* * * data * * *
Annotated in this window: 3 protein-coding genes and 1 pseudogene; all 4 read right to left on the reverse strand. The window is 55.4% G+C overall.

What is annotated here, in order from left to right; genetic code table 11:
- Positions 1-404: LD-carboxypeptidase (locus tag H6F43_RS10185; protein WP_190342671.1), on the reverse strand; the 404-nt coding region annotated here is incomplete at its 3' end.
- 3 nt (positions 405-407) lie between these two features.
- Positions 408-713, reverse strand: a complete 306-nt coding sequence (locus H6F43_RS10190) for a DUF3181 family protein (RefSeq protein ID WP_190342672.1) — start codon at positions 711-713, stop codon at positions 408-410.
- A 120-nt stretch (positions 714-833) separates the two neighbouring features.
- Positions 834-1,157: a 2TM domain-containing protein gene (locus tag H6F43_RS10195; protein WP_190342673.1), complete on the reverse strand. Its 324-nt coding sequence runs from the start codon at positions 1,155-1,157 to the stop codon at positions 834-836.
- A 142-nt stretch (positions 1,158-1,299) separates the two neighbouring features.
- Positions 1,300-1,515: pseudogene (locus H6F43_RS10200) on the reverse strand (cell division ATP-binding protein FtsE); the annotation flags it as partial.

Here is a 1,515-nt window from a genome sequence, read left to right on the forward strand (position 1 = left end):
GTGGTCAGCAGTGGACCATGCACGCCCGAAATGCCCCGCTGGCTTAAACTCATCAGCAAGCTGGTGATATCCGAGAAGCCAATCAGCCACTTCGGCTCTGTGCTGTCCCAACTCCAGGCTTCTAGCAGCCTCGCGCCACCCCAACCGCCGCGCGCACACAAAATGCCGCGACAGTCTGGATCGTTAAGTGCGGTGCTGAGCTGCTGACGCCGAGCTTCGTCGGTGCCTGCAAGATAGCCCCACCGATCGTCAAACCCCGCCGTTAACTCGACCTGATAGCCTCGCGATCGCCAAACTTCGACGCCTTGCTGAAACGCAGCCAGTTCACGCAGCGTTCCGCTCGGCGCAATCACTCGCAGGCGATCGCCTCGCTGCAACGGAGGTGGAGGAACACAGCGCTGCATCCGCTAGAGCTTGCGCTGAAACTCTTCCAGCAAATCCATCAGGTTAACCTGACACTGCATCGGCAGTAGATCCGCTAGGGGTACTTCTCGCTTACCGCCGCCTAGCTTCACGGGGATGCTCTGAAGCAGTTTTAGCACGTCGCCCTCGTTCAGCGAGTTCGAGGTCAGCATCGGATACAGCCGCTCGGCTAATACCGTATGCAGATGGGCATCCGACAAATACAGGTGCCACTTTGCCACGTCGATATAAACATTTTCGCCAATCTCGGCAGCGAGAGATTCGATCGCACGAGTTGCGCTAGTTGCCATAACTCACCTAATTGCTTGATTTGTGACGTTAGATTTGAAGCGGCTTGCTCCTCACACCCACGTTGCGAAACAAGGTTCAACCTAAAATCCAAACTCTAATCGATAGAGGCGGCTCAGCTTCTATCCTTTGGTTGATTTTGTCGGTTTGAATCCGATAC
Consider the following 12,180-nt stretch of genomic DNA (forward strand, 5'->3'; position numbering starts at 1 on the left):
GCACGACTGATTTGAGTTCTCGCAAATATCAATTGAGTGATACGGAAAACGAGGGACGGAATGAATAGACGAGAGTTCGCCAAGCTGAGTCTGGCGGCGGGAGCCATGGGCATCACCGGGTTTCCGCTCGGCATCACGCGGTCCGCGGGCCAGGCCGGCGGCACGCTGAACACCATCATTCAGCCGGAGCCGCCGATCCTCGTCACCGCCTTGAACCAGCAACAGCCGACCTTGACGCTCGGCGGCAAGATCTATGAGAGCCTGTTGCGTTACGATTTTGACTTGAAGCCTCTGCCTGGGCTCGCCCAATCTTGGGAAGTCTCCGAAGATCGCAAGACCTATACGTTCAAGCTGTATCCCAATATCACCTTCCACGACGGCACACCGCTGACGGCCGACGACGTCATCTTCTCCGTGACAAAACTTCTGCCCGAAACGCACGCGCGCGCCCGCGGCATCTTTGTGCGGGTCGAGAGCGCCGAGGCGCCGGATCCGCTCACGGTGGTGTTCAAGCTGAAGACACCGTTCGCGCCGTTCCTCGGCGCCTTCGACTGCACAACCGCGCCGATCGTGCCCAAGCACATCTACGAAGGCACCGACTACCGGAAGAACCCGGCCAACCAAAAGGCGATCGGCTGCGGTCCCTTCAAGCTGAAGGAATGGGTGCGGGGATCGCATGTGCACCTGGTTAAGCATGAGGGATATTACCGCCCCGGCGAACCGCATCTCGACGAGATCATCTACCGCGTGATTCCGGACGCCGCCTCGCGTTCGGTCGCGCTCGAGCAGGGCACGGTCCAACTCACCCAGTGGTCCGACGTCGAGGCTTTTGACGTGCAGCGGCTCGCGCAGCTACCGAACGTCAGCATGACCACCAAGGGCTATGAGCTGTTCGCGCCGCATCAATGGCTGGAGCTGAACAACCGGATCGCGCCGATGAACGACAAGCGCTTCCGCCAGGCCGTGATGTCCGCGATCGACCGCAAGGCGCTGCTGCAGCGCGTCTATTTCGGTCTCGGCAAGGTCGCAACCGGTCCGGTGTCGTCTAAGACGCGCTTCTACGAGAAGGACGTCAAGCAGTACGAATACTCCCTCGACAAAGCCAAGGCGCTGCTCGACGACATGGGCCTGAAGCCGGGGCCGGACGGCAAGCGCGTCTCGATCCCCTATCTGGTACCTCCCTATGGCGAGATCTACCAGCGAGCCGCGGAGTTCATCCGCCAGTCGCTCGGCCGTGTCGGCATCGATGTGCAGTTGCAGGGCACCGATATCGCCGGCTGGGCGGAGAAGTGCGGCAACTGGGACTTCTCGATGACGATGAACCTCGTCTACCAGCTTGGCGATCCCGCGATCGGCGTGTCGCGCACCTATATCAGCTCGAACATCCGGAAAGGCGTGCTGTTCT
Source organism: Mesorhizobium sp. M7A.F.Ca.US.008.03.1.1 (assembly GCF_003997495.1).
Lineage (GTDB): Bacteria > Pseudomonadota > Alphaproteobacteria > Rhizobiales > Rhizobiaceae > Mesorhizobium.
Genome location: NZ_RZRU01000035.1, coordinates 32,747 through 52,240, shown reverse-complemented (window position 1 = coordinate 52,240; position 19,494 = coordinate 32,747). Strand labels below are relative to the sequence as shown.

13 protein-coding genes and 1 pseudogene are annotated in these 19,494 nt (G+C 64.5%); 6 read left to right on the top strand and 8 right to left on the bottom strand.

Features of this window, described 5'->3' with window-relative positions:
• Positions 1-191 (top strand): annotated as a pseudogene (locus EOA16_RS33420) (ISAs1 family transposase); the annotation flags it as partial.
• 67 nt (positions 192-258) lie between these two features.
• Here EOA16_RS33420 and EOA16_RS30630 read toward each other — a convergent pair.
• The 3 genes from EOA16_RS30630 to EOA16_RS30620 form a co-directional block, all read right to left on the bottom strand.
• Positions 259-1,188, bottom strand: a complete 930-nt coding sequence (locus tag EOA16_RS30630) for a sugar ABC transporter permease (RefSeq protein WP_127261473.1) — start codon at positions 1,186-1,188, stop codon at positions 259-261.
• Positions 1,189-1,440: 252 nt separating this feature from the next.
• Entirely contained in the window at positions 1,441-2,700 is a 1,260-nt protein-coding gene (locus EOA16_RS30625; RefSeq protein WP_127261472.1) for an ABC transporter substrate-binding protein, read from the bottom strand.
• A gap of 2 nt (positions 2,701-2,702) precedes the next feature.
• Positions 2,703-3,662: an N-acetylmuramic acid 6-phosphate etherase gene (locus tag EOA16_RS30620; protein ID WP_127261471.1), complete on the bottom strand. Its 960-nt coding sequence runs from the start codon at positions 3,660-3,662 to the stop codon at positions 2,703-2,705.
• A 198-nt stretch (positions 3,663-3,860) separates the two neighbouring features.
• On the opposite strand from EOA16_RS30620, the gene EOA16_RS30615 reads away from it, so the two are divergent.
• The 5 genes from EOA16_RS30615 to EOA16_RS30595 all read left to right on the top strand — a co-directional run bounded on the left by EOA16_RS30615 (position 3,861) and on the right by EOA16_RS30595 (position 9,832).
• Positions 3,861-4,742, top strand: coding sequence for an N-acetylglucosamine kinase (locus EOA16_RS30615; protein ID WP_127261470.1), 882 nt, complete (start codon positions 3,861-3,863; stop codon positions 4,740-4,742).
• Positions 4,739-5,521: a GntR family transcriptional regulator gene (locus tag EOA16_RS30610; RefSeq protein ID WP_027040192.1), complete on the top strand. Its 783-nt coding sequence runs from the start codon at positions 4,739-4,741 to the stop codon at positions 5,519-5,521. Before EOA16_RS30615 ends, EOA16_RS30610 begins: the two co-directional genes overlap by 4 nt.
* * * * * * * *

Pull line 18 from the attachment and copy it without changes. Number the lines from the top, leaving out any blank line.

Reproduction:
Features of this window, described 5'->3' with window-relative positions: